Thank you for using the timer - this advanced tool can estimate your performance and suggest more practice questions. We have subscribed you to Daily Prep Questions via email.

Customized for You

we will pick new questions that match your level based on your Timer History

Track Your Progress

every week, we’ll send you an estimated GMAT score based on your performance

Practice Pays

we will pick new questions that match your level based on your Timer History

Not interested in getting valuable practice questions and articles delivered to your email? No problem, unsubscribe here.

It appears that you are browsing the GMAT Club forum unregistered!

Signing up is free, quick, and confidential.
Join other 500,000 members and get the full benefits of GMAT Club

Registration gives you:

Tests

Take 11 tests and quizzes from GMAT Club and leading GMAT prep companies such as Manhattan GMAT,
Knewton, and others. All are free for GMAT Club members.

Applicant Stats

View detailed applicant stats such as GPA, GMAT score, work experience, location, application
status, and more

Books/Downloads

Download thousands of study notes,
question collections, GMAT Club’s
Grammar and Math books.
All are free!

Thank you for using the timer!
We noticed you are actually not timing your practice. Click the START button first next time you use the timer.
There are many benefits to timing your practice, including:

How did you get 2r + 3s ≤ 6 in the beginning of this problem?

Since we are told that region R consists of ALL the points (x, y) such that \(2x+3y\leq{6}\), then in order point (r,s) to be in region R the same must hold true for that point too, hence it must be true that \(2r+3s\leq{6}\).

Since this line is not parralel to the edge of the region (when 2x+3y=6), it will at some point be above, and at some point be below it. So we don't have enough information.

Statement (2): Let's calculate point (3, 2): 2*3+3*2=12>6, so not inside region R But since we can go as low as we want with this point, it will eventually be in region R.

Combining (1) + (2): Let's see, where region R intersects with the line of statement (1). y=2-2x/3 s=3-2r --> y=3-2x 2-2x/3=3-2x 4x/3 = 1 x = 3/4 y=3-2*(3/4)=1.5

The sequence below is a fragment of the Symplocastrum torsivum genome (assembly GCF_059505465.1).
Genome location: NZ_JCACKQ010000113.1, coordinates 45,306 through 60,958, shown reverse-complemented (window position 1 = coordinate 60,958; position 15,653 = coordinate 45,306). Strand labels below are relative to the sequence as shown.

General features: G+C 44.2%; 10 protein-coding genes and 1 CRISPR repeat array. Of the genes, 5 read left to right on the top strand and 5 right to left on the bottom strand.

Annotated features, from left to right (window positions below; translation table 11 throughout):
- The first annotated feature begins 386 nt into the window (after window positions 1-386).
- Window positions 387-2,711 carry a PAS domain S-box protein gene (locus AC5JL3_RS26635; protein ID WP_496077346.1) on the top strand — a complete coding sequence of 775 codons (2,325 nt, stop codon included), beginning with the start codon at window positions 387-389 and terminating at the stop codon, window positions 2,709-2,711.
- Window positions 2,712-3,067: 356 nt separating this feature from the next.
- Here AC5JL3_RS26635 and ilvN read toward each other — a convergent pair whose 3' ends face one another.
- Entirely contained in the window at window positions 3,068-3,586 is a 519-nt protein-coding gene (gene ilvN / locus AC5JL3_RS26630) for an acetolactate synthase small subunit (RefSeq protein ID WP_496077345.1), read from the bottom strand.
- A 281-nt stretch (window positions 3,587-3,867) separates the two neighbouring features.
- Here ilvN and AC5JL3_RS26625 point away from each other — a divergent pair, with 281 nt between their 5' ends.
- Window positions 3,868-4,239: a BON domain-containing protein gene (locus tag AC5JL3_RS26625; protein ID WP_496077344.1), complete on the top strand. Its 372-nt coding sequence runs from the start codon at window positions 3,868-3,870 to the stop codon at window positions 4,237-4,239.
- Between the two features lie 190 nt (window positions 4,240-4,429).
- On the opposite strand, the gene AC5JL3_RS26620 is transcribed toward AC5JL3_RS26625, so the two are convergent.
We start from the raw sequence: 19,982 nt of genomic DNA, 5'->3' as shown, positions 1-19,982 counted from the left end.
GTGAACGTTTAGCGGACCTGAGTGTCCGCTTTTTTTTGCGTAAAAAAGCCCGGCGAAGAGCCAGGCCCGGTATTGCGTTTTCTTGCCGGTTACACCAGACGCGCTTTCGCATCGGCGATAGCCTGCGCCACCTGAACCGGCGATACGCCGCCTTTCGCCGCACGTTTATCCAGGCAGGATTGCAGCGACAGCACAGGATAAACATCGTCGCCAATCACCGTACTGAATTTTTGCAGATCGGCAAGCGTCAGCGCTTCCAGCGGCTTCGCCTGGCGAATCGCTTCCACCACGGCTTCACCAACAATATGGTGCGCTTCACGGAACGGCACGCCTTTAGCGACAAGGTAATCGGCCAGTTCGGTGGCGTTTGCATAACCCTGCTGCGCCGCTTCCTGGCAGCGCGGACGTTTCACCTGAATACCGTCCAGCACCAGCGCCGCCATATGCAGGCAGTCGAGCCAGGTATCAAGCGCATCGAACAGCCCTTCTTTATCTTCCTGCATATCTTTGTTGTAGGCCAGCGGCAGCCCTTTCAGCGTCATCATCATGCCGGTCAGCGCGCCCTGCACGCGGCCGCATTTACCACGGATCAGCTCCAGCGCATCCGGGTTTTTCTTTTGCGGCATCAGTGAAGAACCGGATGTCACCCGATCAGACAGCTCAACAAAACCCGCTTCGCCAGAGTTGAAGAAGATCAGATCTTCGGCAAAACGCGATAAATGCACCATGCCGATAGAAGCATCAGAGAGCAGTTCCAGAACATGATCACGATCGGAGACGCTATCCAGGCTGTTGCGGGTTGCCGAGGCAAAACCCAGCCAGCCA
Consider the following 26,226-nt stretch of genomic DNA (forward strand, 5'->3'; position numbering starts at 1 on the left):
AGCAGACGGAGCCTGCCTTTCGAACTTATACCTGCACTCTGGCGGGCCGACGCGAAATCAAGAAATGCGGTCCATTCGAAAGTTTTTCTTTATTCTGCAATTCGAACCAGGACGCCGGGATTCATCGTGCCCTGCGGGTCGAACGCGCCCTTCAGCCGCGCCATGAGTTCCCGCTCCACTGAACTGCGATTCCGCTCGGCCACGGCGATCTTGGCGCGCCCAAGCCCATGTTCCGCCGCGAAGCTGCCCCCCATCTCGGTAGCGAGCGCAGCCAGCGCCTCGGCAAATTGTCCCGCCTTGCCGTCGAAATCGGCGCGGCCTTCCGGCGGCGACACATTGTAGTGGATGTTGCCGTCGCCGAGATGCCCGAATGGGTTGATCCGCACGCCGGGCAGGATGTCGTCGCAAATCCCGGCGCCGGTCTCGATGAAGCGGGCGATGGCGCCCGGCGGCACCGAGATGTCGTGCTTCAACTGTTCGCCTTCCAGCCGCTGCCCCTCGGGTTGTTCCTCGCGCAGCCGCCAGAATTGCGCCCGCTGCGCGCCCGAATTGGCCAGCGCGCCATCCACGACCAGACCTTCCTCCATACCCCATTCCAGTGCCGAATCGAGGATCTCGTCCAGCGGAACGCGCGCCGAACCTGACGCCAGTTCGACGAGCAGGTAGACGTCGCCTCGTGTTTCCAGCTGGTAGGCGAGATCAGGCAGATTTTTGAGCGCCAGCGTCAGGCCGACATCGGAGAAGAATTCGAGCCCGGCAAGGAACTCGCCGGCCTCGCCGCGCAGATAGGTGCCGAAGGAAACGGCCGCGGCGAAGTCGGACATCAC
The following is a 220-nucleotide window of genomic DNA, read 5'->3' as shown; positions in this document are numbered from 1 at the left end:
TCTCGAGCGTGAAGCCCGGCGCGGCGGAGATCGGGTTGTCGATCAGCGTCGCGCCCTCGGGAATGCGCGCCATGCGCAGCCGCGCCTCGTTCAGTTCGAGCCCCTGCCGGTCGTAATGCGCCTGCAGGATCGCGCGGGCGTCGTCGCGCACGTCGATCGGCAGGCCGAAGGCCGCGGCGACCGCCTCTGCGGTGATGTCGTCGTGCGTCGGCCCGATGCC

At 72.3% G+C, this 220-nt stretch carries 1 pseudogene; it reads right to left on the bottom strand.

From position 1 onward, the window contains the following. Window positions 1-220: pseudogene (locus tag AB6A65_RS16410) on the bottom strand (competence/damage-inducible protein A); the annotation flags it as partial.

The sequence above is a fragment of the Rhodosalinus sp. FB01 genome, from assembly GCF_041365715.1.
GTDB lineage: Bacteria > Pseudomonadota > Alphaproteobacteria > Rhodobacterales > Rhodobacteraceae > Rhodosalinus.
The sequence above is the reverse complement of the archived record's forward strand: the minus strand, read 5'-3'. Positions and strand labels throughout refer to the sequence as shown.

Intersection at (0.75, 1.5). So our line from statement (1) will intersect with region R within the region of statement (2). So there will be points on that line that also fullfill statement (2), but are not in region R. And there will be points that are in region R. --> not sufficient

Re: In the xy-plane, region R consists of all the points (x, y) [#permalink]

Show Tags

17 Dec 2012, 12:10

look, the question is about the point (r,5) not the point (r,s). if the question was about the point (r,s), I think the (2) is sufficient, the correct answer is B However, if the question is about the point (r,5), (1) and (2) together are sufficient but none of them alone is sufficient. The corrent answer is C

Re: In the xy-plane, region R consists of all the points (x, y) [#permalink]

Show Tags

27 Feb 2013, 00:44

I want to follow this posting.

this question test out ability to react to numbers, to plug in number. This process is done by Bruno already. og explanation is the same. this process of plugging takes me 2 minutes.

drawing or solving the equation is too time consuming and is not the correct the method.

This is how I solved the question and im arriving at the wrong answer. Please could someone correct me.

Given:- equation of the line is 2x+3y<6 Thus, y<2/3x+2 the y and x intercepts of the given line are y<2 and x <3 respectively.

Statement 2 gives us that r (x) < 2 and s (y) <3. Therefore i concluded statment 2 is suff to answer the question. Am i going wrong in the calculation?

Thanks.

First of all \(2x+3y\leq{6}\) can be rewritten as \(y\leq{2-\frac{2}{3}*x}\), not as \(y\leq{2+\frac{2}{3}*x}\). Next, it's not equation of a line, it gives the region which is below line \(y={2-\frac{2}{3}*x}\), so all your farther conclusions are wrong.

Thanks for the explanation. I used the same incorrect approach to get to B and I missed that the equation defines a region and not a line.

If the equation was a line, then would "B" be the correct answer?

In the xy-plane, region R consists of all the points (x, y) such that \(2x + 3y =< 6\) . Is the point (r,s) in region R?

(1) \(3r + 2s = 6\) (2) \(r=< 3\) and \(s=< 2\)

Though the solution provided by shrouded1 above is perfectly OK, it's doubtful that can be done in 2-3 minutes.

So I'd say the best way for this question would be to try boundary values.

Q: is \(2r+3s\leq{6}\)?

(1) \(3r + 2s = 6\) --> very easy to see that this statement is not sufficient: If \(r=2\) and \(s=0\) then \(2r+3s=4<{6}\), so the answer is YES; If \(r=0\) and \(s=3\) then \(2r+3s=9>6\), so the answer is NO. Not sufficient.

(2) \(r\leq{3}\) and \(s\leq{2}\) --> also very easy to see that this statement is not sufficient: If \(r=0\) and \(s=0\) then \(2r+3s=0<{6}\), so the answer is YES; If \(r=3\) and \(s=2\) then \(2r+3s=12>6\), so the answer is NO. Not sufficient.

(1)+(2) We already have an example for YES answer in (1) which valid for combined statements: If \(r=2<3\) and \(s=0<2\) then \(2r+3s=4<{6}\), so the answer is YES; To get NO answer try max possible value of \(s\), which is \(s=2\), then from (1) \(r=\frac{2}{3}<3\) --> \(2r+3s=\frac{4}{3}+6>6\), so the answer is NO. Not sufficient.